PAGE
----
Last month I talked about my father’s aversion to debt and how he integrated it into a coherent strategy for financial health. Today I want to look at another side of borrowing and talk about a friend whose abhorrence of debt and singular focus on that component of his balance sheet led him and his family into a situation where the lack of debt has created challenges that will be very difficult for him and his family to overcome.
Yaron is a very smart man. Son of Holocaust survivors he emigrated from Israel in his mid-30’s after a short but successful career as a logistics officer in the Israeli army. Shortly after coming to America he fell in love with Sarah, a Harvard educated emergency room physician who grew up poor but had recently been hired by a large Bay area Hospital system and whose future earnings prospects were very bright.
In short order they got married and had two equally bright sons both of which Yaron quite willingly agreed to take care of while Sarah focused on securing their financial future. In addition to his child rearing duties, Yaron also took on the task of making the strategic financial decisions in their lives. Now as I mentioned, Yaron was a logistics officer in his prior life and as such was very good at deciding on “critical paths” and taking “first things first”. To him, the first and most critical task facing their new family was to get rid of the almost $100,000 of student debt that Sarah had taken on in order to become a doctor.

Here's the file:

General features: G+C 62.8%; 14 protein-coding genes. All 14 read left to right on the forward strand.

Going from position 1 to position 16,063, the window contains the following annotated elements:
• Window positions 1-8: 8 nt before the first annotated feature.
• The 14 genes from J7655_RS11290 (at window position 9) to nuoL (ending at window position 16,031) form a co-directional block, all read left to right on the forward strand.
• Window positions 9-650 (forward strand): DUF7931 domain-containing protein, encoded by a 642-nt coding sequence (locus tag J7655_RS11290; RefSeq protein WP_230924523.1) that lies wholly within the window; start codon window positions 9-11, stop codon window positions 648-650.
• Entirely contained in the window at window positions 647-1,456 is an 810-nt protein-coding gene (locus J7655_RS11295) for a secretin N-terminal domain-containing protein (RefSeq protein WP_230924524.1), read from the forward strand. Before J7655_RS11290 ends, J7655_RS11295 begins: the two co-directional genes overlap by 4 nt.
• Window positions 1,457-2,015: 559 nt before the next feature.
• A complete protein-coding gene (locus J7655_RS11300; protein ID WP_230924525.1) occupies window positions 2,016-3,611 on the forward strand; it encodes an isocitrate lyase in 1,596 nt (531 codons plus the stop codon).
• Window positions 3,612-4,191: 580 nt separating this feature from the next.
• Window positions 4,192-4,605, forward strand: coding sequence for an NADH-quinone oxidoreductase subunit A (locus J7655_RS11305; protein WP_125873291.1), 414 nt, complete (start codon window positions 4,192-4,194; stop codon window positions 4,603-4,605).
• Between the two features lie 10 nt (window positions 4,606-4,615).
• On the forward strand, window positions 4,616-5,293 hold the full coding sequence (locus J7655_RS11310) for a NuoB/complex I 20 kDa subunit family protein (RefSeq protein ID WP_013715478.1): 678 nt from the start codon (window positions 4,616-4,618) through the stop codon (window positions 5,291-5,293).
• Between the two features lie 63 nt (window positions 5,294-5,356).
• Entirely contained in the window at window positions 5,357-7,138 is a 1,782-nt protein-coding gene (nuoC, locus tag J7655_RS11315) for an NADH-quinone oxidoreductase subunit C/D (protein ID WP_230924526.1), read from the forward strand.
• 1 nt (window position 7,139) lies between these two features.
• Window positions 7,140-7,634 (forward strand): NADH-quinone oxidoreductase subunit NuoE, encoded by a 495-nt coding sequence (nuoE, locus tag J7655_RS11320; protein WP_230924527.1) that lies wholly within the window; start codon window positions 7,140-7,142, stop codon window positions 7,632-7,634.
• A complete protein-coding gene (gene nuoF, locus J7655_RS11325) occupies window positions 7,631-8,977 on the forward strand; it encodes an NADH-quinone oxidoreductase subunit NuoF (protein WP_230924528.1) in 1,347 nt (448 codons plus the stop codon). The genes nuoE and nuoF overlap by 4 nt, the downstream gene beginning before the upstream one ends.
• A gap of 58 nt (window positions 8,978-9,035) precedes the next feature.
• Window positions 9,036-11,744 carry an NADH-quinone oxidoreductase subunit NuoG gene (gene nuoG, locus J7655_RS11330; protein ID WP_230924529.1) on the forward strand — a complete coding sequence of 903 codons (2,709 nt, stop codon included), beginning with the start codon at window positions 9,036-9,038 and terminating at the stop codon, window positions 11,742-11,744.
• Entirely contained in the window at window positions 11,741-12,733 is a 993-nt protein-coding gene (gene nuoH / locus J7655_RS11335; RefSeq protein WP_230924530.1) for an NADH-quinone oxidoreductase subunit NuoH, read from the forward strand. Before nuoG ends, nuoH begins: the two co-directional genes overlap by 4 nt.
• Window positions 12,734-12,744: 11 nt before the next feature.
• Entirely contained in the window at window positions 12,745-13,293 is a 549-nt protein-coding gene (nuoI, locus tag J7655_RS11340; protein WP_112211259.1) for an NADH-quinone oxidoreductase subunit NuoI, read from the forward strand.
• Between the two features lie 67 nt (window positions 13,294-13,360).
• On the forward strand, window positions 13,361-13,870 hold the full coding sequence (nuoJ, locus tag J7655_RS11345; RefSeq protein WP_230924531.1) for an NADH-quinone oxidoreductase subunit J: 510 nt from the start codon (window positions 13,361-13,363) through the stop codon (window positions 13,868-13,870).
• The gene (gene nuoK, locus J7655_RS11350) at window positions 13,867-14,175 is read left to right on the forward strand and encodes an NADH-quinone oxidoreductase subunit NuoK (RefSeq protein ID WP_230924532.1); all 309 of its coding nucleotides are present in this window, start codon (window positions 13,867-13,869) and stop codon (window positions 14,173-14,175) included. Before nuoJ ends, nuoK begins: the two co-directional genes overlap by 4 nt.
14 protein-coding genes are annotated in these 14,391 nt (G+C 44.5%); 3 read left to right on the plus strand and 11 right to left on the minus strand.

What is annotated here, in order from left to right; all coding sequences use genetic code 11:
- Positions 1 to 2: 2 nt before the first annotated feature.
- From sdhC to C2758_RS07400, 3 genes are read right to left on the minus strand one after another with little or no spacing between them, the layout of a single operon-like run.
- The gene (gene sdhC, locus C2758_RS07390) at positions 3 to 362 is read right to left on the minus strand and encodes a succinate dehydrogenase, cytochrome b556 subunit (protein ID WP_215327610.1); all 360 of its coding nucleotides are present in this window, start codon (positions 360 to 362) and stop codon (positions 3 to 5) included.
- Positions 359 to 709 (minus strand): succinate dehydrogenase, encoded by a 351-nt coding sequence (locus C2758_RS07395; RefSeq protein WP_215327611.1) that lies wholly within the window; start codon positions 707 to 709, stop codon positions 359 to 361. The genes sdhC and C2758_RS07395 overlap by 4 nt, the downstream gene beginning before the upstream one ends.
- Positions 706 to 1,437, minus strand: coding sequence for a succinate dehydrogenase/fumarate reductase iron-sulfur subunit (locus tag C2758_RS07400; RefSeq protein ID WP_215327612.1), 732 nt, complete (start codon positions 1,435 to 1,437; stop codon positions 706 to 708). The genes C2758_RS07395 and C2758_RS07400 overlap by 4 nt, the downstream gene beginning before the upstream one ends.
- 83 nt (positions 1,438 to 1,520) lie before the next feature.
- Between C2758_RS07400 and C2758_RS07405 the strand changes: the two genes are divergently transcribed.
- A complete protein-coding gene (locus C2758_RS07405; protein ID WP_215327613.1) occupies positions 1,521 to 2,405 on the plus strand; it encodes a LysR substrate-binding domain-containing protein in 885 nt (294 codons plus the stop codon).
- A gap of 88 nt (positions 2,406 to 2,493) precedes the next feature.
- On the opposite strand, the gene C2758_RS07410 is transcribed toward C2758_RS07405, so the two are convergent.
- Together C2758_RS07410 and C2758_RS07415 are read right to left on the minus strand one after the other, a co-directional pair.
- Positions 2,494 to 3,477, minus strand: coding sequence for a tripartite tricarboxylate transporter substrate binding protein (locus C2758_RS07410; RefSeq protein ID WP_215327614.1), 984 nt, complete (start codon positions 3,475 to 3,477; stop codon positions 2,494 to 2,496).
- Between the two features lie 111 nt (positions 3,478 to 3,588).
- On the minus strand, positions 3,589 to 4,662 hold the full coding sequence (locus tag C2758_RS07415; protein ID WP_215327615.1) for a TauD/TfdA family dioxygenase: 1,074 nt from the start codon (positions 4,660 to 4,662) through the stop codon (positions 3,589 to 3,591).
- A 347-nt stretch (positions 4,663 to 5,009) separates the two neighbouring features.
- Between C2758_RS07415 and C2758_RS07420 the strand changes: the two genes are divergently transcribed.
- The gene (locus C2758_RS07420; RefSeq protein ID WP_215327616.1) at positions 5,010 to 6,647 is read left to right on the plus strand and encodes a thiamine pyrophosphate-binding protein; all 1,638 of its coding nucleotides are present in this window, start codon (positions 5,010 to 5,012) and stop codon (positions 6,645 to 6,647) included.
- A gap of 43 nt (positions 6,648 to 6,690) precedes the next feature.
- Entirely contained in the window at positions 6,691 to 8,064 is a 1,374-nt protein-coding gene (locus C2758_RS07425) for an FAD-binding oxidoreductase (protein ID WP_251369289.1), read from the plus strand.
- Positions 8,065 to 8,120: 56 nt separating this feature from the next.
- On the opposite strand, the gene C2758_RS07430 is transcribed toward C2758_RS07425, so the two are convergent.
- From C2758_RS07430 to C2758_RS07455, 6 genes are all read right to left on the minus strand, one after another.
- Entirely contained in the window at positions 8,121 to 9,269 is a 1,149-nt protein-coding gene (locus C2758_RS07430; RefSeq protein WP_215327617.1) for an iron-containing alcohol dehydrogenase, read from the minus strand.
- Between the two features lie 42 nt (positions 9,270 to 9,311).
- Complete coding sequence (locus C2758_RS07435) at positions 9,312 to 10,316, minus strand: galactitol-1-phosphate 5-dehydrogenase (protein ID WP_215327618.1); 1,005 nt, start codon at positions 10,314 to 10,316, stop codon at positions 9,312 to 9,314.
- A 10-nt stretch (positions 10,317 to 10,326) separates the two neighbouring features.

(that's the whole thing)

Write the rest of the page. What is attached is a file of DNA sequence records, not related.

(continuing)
Of course there were other looming financial issues in their lives as well. Specifically, there was housing and schools to consider, college tuition to save for and even further down the road retirement security to think about. Unfortunately, like many of us, Yaron prioritized these issues in terms of the timing of the expense (student loans first, then housing and schools, followed by college savings and finally retirement security). Not only that, but even more importantly, he failed to think about the connections between the issues and consider his financial situation holistically.
And so, he and Sarah spent almost all of their modest savings and the extra disposable income from Sarah’s practice on paying off the student debt that seemed to be a dreadful burden (both financially and psychologically) to them. After 5 years of disciplined budgeting they finally paid off the loan just as their oldest son was about to enter Kindergarten. In a perfect world, they would have purchased a home in a nice neighborhood, but despite being debt free, they did not have enough for a down payment and instead had to evaluate the trade offs between high rents in a good school district or paying for a private school education. Having done extensive research on school districts, test scores etc, Yaron and Sarah made the thoroughly rational (in isolation) decision to rent a small house in the section of town that had the very best public school system in the region and then being situated there, to save up for a down payment on a house in the same neighborhood (which of course had the highest house prices in the area).